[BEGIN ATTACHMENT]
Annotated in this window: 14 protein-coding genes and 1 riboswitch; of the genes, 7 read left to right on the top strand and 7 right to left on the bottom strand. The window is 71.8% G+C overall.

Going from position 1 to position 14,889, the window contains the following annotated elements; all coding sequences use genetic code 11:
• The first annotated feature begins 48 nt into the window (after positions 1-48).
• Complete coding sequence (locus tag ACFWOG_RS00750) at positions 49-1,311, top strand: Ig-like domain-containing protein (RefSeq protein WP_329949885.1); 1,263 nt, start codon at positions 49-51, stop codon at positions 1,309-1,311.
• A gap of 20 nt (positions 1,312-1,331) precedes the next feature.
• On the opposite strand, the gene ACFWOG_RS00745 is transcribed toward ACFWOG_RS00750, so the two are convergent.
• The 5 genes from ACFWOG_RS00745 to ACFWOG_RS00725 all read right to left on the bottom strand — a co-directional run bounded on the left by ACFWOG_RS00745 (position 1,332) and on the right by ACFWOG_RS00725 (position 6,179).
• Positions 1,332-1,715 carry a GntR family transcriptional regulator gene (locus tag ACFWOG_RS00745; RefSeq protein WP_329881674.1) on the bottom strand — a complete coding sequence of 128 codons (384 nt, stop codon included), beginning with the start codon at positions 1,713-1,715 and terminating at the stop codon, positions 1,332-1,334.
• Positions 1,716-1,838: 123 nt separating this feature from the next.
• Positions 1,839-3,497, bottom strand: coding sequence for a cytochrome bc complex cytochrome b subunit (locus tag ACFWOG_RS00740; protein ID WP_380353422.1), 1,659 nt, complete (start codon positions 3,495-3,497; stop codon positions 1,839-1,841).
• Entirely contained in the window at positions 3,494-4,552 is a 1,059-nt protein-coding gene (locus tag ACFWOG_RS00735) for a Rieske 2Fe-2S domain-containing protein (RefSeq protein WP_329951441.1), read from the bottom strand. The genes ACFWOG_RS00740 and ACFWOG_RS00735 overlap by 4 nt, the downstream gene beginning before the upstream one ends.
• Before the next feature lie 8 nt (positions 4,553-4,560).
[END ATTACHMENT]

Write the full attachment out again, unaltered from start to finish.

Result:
Annotated in this window: 14 protein-coding genes and 1 riboswitch; of the genes, 7 read left to right on the top strand and 7 right to left on the bottom strand. The window is 71.8% G+C overall.

Going from position 1 to position 14,889, the window contains the following annotated elements; all coding sequences use genetic code 11:
• The first annotated feature begins 48 nt into the window (after positions 1-48).
• Complete coding sequence (locus tag ACFWOG_RS00750) at positions 49-1,311, top strand: Ig-like domain-containing protein (RefSeq protein WP_329949885.1); 1,263 nt, start codon at positions 49-51, stop codon at positions 1,309-1,311.
• A gap of 20 nt (positions 1,312-1,331) precedes the next feature.
• On the opposite strand, the gene ACFWOG_RS00745 is transcribed toward ACFWOG_RS00750, so the two are convergent.
• The 5 genes from ACFWOG_RS00745 to ACFWOG_RS00725 all read right to left on the bottom strand — a co-directional run bounded on the left by ACFWOG_RS00745 (position 1,332) and on the right by ACFWOG_RS00725 (position 6,179).
• Positions 1,332-1,715 carry a GntR family transcriptional regulator gene (locus tag ACFWOG_RS00745; RefSeq protein WP_329881674.1) on the bottom strand — a complete coding sequence of 128 codons (384 nt, stop codon included), beginning with the start codon at positions 1,713-1,715 and terminating at the stop codon, positions 1,332-1,334.
• Positions 1,716-1,838: 123 nt separating this feature from the next.
• Positions 1,839-3,497, bottom strand: coding sequence for a cytochrome bc complex cytochrome b subunit (locus tag ACFWOG_RS00740; protein ID WP_380353422.1), 1,659 nt, complete (start codon positions 3,495-3,497; stop codon positions 1,839-1,841).
• Entirely contained in the window at positions 3,494-4,552 is a 1,059-nt protein-coding gene (locus tag ACFWOG_RS00735) for a Rieske 2Fe-2S domain-containing protein (RefSeq protein WP_329951441.1), read from the bottom strand. The genes ACFWOG_RS00740 and ACFWOG_RS00735 overlap by 4 nt, the downstream gene beginning before the upstream one ends.
• Before the next feature lie 8 nt (positions 4,553-4,560).